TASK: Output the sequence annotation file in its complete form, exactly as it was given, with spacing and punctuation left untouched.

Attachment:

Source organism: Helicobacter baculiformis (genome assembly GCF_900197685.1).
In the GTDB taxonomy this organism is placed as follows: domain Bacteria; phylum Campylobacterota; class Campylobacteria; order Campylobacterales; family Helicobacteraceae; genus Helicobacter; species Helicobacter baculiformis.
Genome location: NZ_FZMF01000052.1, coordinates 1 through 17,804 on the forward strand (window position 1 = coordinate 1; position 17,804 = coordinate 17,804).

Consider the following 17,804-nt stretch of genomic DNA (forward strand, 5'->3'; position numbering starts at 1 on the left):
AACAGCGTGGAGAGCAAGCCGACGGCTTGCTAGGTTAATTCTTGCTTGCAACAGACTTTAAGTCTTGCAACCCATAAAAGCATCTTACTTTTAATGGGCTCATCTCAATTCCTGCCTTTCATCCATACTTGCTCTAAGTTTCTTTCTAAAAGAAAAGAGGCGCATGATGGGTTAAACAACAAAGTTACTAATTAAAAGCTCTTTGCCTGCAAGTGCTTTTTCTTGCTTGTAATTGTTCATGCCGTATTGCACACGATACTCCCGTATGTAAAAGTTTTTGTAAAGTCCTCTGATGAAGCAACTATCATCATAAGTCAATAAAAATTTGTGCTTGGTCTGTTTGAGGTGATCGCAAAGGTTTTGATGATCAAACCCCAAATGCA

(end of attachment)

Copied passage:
Source organism: Helicobacter baculiformis (genome assembly GCF_900197685.1).
In the GTDB taxonomy this organism is placed as follows: domain Bacteria; phylum Campylobacterota; class Campylobacteria; order Campylobacterales; family Helicobacteraceae; genus Helicobacter; species Helicobacter baculiformis.
Genome location: NZ_FZMF01000052.1, coordinates 1 through 17,804 on the forward strand (window position 1 = coordinate 1; position 17,804 = coordinate 17,804).

Consider the following 17,804-nt stretch of genomic DNA (forward strand, 5'->3'; position numbering starts at 1 on the left):
AACAGCGTGGAGAGCAAGCCGACGGCTTGCTAGGTTAATTCTTGCTTGCAACAGACTTTAAGTCTTGCAACCCATAAAAGCATCTTACTTTTAATGGGCTCATCTCAATTCCTGCCTTTCATCCATACTTGCTCTAAGTTTCTTTCTAAAAGAAAAGAGGCGCATGATGGGTTAAACAACAAAGTTACTAATTAAAAGCTCTTTGCCTGCAAGTGCTTTTTCTTGCTTGTAATTGTTCATGCCGTATTGCACACGATACTCCCGTATGTAAAAGTTTTTGTAAAGTCCTCTGATGAAGCAACTATCATCATAAGTCAATAAAAATTTGTGCTTGGTCTGTTTGAGGTGATCGCAAAGGTTTTGATGATCAAACCCCAAATGCA